Flexibility is especially important for clients who otherwise would not be able to fit therapy into their schedules at all. For example, for my clients who are caregivers, it would be impossible for them to commit to in-person therapy because they would need to arrange for care for both the session and the commute. However, with teletherapy, they are only “away” from their loved one for 45 minutes, and they also have the option to step away from the computer to care for them, if needed. Or as another example, say the client has a serious medical issue. They can prioritize their doctors’ appointments without having to suffer from a late cancelation fee because chances are, I can fit them into another time slot for that week. This is not always the case for in-person therapists because they tend to have stricter “on the clock” hours.
Sadly, although therapists tend to think they are sensitive to those with medical issues, this is often not the case. Their hearts may be in the right place, but they simply do not understand why going to an appointment in-person can be a great challenge. It is one thing for an office to be “ADA-friendly” by having an elevator. But what if the elevator fails? What if the parking lot is full of potholes? What if there is no ramp at the entrance or no automatic door? What if the restroom door is very heavy? What if the person needs their caregiver to help ambulate them but the only appointment times available do not work for the caregiver?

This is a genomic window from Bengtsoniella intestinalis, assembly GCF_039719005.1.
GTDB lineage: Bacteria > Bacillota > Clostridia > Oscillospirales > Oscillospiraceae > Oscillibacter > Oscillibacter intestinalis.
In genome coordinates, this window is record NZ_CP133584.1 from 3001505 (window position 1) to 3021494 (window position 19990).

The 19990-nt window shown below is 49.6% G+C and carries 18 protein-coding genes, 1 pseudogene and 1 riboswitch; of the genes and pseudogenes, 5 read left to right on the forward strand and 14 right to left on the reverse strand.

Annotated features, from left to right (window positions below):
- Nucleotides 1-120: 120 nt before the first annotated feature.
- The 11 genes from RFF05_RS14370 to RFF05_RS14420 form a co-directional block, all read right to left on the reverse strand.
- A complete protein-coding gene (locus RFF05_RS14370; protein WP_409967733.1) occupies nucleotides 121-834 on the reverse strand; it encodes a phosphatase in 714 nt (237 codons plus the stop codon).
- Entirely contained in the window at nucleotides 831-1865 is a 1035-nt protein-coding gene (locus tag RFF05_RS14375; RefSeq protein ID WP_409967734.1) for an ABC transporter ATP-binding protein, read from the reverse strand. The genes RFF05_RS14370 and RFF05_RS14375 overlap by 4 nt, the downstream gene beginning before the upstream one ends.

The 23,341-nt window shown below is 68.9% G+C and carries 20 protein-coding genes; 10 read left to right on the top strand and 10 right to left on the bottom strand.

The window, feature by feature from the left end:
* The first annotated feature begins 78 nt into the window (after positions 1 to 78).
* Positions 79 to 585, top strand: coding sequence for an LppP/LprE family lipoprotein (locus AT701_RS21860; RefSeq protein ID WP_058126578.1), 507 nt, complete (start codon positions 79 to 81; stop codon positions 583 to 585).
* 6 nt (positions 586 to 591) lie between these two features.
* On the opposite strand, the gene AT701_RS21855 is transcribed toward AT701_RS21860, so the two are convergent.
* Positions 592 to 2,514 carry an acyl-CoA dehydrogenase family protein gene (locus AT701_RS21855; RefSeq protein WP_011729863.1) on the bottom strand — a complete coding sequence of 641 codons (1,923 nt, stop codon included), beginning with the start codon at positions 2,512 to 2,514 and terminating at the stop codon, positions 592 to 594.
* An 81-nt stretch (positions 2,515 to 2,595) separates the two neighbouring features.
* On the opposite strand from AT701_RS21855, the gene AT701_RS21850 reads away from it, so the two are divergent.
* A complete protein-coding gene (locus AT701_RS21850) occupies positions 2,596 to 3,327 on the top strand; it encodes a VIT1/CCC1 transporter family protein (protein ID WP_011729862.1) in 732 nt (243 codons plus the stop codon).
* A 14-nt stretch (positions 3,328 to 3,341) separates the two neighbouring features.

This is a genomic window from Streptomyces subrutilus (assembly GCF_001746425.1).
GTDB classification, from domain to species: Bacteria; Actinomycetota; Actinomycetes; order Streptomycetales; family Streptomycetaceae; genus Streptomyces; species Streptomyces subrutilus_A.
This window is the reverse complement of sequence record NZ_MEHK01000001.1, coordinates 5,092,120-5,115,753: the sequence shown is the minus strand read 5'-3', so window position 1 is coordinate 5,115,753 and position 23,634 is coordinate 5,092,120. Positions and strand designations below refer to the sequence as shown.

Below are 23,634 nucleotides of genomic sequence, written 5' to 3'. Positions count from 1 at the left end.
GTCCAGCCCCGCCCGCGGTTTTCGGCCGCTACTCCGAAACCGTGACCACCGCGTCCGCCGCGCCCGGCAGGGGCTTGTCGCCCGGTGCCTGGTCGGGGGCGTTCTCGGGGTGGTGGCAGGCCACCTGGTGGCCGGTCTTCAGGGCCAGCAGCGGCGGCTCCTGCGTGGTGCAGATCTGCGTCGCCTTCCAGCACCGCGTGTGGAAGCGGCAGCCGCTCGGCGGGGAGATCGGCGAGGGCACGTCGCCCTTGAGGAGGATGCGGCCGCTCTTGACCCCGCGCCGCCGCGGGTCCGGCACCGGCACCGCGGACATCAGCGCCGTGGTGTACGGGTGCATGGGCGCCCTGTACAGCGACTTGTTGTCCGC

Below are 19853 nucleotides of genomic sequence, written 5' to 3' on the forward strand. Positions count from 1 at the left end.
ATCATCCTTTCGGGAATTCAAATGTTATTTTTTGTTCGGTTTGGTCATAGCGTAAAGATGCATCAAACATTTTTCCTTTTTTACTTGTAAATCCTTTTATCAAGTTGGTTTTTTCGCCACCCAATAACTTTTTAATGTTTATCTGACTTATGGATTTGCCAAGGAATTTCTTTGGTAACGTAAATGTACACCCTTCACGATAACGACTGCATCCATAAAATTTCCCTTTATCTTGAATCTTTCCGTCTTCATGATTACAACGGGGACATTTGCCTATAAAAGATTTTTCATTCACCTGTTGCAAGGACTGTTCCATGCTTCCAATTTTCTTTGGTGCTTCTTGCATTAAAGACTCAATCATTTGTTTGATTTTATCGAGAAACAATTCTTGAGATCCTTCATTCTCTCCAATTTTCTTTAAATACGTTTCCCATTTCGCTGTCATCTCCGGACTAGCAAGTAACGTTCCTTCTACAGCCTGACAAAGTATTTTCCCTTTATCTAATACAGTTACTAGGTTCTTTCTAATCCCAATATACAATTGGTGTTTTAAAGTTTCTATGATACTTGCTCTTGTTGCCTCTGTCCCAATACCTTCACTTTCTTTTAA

What if the person has IBS or Crohn’s disease? Or maybe they are pregnant? The fear of waiting in line for the restroom is a legitimate concern for such people, in addition to the embarrassment that comes with nosy strangers.
If you have limitations due to an illness, disability, or medical procedure, you may be unable to make it into the office, which will hinder treatment during when it is most needed. Teletherapy removes these barriers by allowing you to “log in” from the comfort of your bed.